Probably the most well-known and well-developed process by which a USG entity identifies needs, develops initiatives, and measures progress is MCCs process to select, implement, and evaluate bilateral aid agreements. In its core elements, the MCC approach directly embraces many of the characteristics of successful aid initiatives identified in the literature, including those that remain a challenge for both the public and private sectors. Local ownership of MCC initiatives is supported explicitly through the requirements of the application process, as well as recipient countries role in providing performance assessment frameworks and conducting evaluations with input from local institutions. MCC applies relatively consistent and well-developed metrics throughout all phases of its decision-makingsuch that other agencies often rely on MCC indicators (USAID 2007; U.S. Department of State 2007). These metrics have been developed independently by third parties, such as the World Bank, the United Nations, and other international agencies, lending the process both credibility and transparency in the international sector.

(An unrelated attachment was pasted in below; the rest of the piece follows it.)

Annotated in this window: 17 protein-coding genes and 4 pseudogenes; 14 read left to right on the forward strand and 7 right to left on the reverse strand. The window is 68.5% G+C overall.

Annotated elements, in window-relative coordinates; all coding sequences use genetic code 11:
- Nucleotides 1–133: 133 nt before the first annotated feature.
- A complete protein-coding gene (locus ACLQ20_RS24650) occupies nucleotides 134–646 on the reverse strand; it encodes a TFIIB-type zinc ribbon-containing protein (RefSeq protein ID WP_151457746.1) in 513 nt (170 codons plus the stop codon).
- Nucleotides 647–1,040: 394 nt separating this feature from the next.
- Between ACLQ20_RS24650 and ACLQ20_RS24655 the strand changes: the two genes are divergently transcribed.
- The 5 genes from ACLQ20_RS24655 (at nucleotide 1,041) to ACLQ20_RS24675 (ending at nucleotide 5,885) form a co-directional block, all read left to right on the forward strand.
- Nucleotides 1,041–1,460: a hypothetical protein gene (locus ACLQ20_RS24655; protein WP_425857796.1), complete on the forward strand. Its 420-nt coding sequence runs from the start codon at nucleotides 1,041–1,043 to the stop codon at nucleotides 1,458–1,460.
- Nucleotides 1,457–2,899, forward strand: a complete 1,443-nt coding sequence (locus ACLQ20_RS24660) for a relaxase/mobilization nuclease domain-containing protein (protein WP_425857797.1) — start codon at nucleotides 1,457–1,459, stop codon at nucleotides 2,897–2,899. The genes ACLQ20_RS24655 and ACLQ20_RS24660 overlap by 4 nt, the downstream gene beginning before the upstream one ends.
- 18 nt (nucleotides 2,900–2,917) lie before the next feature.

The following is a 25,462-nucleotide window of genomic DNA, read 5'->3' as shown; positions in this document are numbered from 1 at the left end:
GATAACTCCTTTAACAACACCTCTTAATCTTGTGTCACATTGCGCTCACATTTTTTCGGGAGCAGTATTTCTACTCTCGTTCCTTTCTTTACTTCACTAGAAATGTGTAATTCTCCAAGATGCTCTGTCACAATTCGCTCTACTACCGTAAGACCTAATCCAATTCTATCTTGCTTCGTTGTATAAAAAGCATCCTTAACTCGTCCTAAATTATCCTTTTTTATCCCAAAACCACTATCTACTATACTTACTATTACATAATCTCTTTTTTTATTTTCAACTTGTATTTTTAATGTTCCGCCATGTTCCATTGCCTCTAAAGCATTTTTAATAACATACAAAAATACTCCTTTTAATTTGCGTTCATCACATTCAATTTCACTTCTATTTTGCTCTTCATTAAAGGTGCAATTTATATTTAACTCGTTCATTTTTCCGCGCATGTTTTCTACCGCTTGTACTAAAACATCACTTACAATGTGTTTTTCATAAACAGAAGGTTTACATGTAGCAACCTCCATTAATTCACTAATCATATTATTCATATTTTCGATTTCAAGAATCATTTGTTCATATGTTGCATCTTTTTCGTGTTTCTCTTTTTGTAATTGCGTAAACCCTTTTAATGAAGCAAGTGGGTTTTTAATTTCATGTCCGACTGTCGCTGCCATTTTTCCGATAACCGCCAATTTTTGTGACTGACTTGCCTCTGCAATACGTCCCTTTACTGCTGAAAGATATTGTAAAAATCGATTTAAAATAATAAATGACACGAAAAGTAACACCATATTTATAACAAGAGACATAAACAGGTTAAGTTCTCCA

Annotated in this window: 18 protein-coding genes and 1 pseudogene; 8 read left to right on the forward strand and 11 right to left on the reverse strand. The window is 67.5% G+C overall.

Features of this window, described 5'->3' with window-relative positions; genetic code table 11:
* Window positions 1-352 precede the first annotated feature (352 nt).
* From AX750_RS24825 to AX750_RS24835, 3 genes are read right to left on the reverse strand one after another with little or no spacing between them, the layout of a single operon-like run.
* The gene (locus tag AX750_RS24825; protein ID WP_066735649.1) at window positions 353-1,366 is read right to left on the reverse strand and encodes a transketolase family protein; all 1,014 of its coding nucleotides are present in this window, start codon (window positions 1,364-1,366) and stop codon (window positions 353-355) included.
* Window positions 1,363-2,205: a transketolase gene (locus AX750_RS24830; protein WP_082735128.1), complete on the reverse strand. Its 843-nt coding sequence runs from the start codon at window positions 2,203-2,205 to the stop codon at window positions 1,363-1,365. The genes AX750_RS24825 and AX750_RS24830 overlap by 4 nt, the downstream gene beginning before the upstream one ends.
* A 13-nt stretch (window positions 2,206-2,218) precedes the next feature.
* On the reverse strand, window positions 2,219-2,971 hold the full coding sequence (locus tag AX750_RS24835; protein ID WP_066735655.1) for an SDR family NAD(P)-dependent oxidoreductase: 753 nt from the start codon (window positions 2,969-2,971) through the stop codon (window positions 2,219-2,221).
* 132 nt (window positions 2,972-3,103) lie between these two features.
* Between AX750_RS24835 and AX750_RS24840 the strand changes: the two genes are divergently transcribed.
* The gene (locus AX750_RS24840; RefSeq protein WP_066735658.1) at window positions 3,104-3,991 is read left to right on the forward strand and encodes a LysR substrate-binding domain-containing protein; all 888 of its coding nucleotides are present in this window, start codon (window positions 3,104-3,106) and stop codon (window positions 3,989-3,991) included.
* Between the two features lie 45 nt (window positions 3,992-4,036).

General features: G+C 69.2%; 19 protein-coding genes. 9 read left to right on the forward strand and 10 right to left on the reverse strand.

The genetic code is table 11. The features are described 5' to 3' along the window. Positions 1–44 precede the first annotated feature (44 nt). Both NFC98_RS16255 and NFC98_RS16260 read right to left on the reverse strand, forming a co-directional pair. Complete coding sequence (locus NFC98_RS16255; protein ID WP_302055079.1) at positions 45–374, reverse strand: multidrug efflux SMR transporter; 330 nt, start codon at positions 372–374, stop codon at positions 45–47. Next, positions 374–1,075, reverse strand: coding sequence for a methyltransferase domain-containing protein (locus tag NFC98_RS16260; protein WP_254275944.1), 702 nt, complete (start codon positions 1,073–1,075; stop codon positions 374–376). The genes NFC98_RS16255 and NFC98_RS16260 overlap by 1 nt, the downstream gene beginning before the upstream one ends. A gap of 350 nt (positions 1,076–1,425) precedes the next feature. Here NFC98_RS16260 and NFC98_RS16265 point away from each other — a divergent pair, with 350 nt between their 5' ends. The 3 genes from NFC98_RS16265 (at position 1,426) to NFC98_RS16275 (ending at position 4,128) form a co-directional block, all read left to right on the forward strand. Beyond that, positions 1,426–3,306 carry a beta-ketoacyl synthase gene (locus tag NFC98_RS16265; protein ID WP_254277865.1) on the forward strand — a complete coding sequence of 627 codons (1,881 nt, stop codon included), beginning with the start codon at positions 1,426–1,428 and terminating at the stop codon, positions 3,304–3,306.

MCC agreements are multiyear, with clear requirements for continuation, so funding is relatively reliable once a nation enters into a compact. Broad country coverage and the potential for applying successful initiatives in other countries also are considered in evaluating potential compacts, which speaks to the importance of scale in MCCs approach. A prime motive for long-term funding is the idea that much of what is undertaken by MCC compacts can be considered reform, and so often require structural and policy changes. For example, the MCC-World Bank collaboration in Mozambiques water and sanitation sector required changes in the legal authority for local sanitation services (MCC 2008b). These require time for changes to become effective, and resources and technical support to ensure that the changes are successful. The MCC is committed to making these foundational investments, which require a willingness to focus on long-term objectives. MCCs aid, however, is tied to performance on a yearly basis, which suggests that the achievement of shorter-term objectives is still necessary. Indeed, one of the most common critiques of MCC is that it has disbursed aid too haltingly (Chassy 2005). As it continues to support current compacts and establish new ones, MCC may need to balance a demand for quick results with investments in the broader goals of prosperity and stability.